The discovery came as a bit of a surprise to Ranglack, a researcher with USU's Department of Wildland Resources and Ecology Center, state wildlife biologists and ranchers who have run cattle on the Henrys for generations.
"Bison are the most obvious presence on the landscape, other than cattle. They are big animals and they leave big dungs pats," Ranglack said. "But when you walk around, it becomes pretty obvious there is a fairly substantial jackrabbit population. You see a lot of pellets. It turns out rabbits were consuming twice as much forage as the bison."
Ranglack, along with his USU faculty mentor Johan du Toit and statistician Susan Durham, determined cattle consumed 52.3 percent of the grass biomass removed by herbivores in the study area. Lagomorphs — hares, rabbits and pikas — took out another 34.1 percent.
Bison accounted for 13.7 percent of the grass consumption.
Eighteen bison arrived on the Henry Mountains in 1941 after being transplanted from Yellowstone National Park and released in the Robbers Roost area of the San Rafael Desert. The animals moved to the Henrys and remain one of the few free-roaming bison herds in the country.
Ranchers with cattle in the Henry Mountains have had concerns about bison and aired them publicly with the Utah Division of Wildlife Resources through the years. Most rancher complaints have centered on the number of bison on the range and the wildlife agency's ability to accurately count the animals.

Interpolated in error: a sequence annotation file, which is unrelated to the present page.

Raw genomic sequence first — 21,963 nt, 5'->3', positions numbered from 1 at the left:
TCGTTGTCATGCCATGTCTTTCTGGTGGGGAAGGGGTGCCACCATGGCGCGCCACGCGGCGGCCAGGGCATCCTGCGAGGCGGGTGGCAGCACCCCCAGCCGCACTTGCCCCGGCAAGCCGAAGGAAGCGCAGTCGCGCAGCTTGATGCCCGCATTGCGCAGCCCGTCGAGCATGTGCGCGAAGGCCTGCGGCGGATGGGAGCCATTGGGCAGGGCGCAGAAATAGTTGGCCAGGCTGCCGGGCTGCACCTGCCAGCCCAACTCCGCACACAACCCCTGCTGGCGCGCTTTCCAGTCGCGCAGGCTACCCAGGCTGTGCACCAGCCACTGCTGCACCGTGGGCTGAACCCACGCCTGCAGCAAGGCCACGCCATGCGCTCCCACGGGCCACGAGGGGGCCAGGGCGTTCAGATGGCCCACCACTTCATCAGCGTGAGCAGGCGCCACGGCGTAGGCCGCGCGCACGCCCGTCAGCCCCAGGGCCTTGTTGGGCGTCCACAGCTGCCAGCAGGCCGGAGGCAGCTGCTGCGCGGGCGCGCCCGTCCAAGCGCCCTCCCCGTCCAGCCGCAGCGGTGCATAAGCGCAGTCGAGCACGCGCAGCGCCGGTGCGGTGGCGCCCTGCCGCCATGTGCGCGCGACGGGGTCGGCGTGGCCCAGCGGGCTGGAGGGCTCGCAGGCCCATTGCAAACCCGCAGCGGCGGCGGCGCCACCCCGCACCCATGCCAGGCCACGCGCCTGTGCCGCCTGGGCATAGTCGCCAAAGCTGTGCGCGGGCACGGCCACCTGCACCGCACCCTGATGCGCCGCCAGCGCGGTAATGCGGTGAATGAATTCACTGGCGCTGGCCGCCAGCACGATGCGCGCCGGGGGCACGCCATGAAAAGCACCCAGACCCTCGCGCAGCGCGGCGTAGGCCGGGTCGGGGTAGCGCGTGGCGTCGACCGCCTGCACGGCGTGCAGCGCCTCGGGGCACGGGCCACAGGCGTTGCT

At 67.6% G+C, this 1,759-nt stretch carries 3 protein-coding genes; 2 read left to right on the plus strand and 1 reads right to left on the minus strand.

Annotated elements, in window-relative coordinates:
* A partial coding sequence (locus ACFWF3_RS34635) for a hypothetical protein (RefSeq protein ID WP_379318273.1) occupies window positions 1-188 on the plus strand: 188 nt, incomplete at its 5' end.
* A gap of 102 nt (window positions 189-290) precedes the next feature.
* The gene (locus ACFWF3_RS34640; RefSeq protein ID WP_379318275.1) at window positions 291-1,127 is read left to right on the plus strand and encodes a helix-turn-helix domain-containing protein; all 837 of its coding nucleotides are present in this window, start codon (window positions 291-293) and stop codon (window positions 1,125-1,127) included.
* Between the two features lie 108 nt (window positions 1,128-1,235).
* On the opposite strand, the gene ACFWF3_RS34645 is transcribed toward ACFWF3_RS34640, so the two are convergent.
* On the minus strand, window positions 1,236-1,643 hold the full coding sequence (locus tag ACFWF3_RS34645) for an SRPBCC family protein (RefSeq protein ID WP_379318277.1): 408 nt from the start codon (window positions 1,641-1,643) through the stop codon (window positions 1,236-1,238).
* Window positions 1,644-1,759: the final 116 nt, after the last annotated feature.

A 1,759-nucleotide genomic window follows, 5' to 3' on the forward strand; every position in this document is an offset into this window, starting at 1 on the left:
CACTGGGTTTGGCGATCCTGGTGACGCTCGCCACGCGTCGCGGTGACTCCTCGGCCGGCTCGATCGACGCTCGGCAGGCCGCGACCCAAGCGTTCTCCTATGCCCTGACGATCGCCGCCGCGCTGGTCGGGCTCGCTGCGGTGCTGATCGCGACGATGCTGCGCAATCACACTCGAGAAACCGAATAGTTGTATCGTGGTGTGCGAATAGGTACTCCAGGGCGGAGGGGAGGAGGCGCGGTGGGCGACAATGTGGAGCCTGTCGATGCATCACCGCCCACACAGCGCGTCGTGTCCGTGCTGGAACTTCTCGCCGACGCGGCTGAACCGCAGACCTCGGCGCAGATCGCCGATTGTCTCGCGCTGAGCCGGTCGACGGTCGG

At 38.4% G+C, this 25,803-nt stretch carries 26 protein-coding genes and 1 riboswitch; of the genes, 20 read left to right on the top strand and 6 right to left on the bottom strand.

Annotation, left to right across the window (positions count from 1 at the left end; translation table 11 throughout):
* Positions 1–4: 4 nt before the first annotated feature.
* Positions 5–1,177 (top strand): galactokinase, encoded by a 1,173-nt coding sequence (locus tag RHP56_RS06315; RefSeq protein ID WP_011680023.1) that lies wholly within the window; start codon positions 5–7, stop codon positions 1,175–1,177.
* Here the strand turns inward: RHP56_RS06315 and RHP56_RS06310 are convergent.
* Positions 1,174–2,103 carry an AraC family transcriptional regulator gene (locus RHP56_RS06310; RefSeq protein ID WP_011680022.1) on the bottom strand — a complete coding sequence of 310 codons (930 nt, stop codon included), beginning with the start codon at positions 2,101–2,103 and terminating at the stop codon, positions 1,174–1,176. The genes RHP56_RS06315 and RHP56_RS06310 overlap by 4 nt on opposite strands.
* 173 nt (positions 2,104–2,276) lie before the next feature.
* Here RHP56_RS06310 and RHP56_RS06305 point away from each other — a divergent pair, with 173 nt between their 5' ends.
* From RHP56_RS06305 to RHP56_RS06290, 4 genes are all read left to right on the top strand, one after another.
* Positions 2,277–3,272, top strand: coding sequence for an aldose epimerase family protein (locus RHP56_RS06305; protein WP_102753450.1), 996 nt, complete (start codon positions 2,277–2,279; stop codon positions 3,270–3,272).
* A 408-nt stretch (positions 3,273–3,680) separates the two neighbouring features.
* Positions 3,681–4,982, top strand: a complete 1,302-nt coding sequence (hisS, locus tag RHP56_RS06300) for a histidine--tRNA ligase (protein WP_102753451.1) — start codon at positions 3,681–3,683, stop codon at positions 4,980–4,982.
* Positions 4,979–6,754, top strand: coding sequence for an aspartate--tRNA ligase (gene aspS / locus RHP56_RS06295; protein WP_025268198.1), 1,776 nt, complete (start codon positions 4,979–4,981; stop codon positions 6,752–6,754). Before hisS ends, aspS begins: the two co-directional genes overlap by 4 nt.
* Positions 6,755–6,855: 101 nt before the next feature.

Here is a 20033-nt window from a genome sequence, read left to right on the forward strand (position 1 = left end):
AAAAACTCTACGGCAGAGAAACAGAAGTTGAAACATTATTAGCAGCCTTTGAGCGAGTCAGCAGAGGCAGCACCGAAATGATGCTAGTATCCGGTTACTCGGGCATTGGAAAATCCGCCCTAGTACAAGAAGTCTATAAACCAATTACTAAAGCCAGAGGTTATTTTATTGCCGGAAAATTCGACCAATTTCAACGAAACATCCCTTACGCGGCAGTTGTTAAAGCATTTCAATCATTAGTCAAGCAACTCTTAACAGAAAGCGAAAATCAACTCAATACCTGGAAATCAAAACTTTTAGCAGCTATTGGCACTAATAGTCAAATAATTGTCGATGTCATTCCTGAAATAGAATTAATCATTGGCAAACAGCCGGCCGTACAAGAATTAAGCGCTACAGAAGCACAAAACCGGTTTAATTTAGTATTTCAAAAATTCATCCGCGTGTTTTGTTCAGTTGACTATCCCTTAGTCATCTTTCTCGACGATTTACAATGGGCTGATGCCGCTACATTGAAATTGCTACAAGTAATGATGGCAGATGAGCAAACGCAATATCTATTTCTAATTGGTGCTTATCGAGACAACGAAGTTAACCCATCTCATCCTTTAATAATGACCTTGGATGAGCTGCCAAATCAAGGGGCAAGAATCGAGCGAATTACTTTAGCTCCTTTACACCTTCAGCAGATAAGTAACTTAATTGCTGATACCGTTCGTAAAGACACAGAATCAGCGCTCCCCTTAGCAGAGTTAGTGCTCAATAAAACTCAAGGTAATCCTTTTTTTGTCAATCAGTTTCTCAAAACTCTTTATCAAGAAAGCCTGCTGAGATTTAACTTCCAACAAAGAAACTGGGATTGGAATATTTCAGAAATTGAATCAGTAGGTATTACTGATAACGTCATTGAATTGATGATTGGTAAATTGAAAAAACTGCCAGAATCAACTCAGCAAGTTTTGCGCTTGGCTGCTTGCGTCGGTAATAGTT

Ranglack and his crew built 40 "exclosures" in the study area. Half the structures kept bison and cattle from grazing on vegetation in the exclosure area. The other half also kept rabbits away from the grasses.
The team had predicted bison and cattle would be the top consumers of grass on the public rangeland in the Steele Butte North grazing allotment, about 20 miles south of Hanksville.
But the results took all the parties to a place few, if any, expected the discussion to lead: predators.
Surveys handed out by the researchers and returned from 12 of the of the 21 cattle producers in the study area (representing 3,556 of 5,019 grazing permits) before the project showed the ranchers believed bison were a high-level competitor to cattle. Rabbits were considered a low-level competitor.
At the same time, ranchers figured the Henry Mountains' coyote population should be controlled.
"I was concerned when I first presented this to the ranchers, because it was a little contrary to what had been said in the past," Ranglack said. "They really felt like bison were a problem and I was about to say otherwise."
During his presentation, Ranglack got to the part showing rabbits were the No. 2 forage consumer, and he didn't even need to mention coyote control.
"I heard them saying they needed to stop shooting coyotes," Ranglack said. "They jumped right to that conclusion on their own. I didn't have to say a word about it."